The 2005 season began early with Tropical Storm Arlene forming on June 9th from a tropical depression in the southwest Caribbean Sea. Tropical Storm Bret also formed in June making it only the 13th time since 1851 that 2 tropical storms are known to have formed in June.

A record active July followed, wherein 5 named storms (Cindy, Dennis, Emily, Franklin and Gert) formed. The previous record for the number of named storms in July was four. Of the 5 named storms, 2 major hurricanes formed tying a record set in 1916. The seven named storms that had formed up until the end of July represented a record level of activity for the first two months of the season.

A further five named storms formed in August of which two were hurricanes bringing the seasonal total to 12 named storms and 4 hurricanes – well above the long term average as of August 31st, which is 4.4 storms and 2.1 hurricanes. August also saw the development of Hurricane Katrina, which will likely be one of the most costly and destructive storms in US history. At one stage a category-5 hurricane, Katrina ultimately made landfall in Louisiana and Mississippi at category 4 strength. While loss of life will not approach the magnitude of the Galveston Hurricane of 1900 (6000-12000 deaths), it nonetheless caused approximately 1,200 deaths and will likely cost more than 80 billion dollars – by far the highest cost of any hurricane in history. In September, five hurricanes formed leading to a seasonal total nearly double the June-September average number of named storms. In only one other year (1933) had this many storms (17) formed by the end of September. The 2005 season eventually surpassed 1933 for the number of named tropical cyclones. The second category five hurricane of the season developed in September – Hurricane Rita. Impacting the Florida Keys and eventually the Texas/Louisiana border, it prompted massive evacuations along the Gulf Coast and caused widespread damage in parts of Southwest Louisiana, just weeks after Katrina impacted the state. Hurricane Ophelia also impacted the US as it raked the North Carolina coast leading to 10-12 inches of rain for coastal areas as well as significant coastal erosion.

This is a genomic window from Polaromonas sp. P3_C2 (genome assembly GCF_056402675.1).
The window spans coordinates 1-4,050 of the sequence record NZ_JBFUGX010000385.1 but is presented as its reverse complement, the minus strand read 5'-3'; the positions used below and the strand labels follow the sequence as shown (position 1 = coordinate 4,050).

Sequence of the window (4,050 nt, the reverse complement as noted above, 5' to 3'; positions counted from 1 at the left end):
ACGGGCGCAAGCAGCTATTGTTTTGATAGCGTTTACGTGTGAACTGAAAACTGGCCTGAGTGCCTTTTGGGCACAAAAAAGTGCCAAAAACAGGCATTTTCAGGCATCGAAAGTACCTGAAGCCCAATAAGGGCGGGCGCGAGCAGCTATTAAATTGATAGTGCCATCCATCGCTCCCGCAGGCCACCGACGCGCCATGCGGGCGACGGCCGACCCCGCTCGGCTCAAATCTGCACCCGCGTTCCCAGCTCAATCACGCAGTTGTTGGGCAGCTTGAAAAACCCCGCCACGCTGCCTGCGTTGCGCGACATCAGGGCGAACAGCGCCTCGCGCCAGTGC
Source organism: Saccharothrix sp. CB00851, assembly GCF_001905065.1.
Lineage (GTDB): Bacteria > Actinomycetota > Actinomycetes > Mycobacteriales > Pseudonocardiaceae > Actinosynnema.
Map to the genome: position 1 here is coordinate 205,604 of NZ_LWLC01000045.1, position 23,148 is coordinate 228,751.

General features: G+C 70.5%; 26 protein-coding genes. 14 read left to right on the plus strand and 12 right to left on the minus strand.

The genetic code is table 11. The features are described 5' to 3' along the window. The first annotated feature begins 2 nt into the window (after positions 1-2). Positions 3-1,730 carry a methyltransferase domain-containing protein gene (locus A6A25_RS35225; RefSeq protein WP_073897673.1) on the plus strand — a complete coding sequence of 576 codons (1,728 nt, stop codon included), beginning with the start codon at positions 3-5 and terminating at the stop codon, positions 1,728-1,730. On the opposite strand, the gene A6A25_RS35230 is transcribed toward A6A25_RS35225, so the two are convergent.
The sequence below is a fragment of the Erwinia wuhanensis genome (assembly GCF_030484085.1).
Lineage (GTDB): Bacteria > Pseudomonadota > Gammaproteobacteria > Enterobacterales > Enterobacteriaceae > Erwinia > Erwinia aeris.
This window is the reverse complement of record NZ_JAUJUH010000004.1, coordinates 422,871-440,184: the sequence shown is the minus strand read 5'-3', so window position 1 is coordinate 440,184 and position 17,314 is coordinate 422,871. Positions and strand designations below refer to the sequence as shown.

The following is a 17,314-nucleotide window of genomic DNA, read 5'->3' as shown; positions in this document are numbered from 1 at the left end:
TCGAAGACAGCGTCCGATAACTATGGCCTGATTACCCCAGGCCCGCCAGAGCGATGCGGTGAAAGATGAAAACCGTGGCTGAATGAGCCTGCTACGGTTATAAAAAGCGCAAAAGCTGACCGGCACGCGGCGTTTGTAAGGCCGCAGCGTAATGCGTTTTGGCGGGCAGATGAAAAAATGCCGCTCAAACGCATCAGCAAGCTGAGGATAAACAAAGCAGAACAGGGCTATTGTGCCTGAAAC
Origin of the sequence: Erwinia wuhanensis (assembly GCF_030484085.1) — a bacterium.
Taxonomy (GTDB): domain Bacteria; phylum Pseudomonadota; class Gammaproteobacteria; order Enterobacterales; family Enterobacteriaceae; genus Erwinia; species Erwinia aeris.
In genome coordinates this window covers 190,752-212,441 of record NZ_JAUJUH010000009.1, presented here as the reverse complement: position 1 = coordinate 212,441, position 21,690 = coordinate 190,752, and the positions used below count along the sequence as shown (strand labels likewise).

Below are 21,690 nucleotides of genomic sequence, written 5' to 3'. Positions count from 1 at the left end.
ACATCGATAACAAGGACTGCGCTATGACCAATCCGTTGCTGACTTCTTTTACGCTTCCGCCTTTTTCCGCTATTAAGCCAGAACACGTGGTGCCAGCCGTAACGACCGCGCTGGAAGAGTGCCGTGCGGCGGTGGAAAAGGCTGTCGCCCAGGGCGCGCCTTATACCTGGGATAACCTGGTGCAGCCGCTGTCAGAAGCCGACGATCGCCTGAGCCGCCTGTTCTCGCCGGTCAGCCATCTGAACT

October produced some unusual tropical activity and the most intense Atlantic hurricane on record. Six named storms formed during the month leading to an extension of the naming system to include the Greek alphabet. Hurricane Wilma entered the record books in October as having the lowest central pressure of any Atlantic hurricane at 882 mb, beating Hurricane Gilbert in 1988 with 888 mb. At one stage a category 5 storm, Wilma produced well over 60 inches of rain as it moved across the Yucatan Peninsula, then turned northeastward and eventually made landfall in Florida as a category 3 storm. Hurricane Vince was unusual in its track and location. Vince became a hurricane in the eastern Atlantic and tracked northeastward, passing northwest of the Madeira Islands. Weakening, it eventually made landfall in Spain as a tropical depression. It is the first known instance of a tropical cyclone making landfall in Spain. Tammy impacted northeast Florida as a tropical storm and Tropical Storm Alpha and Hurricane Beta also formed in October. For the first time since the naming convention was instituted, the Greek alphabet had to be employed as the 22nd named storm of the season developed. Alpha produced heavy rains across portions of Hispaniola, while Beta became a major (category 3) hurricane as it neared the coast of Nicaragua, eventually making landfall at category 2.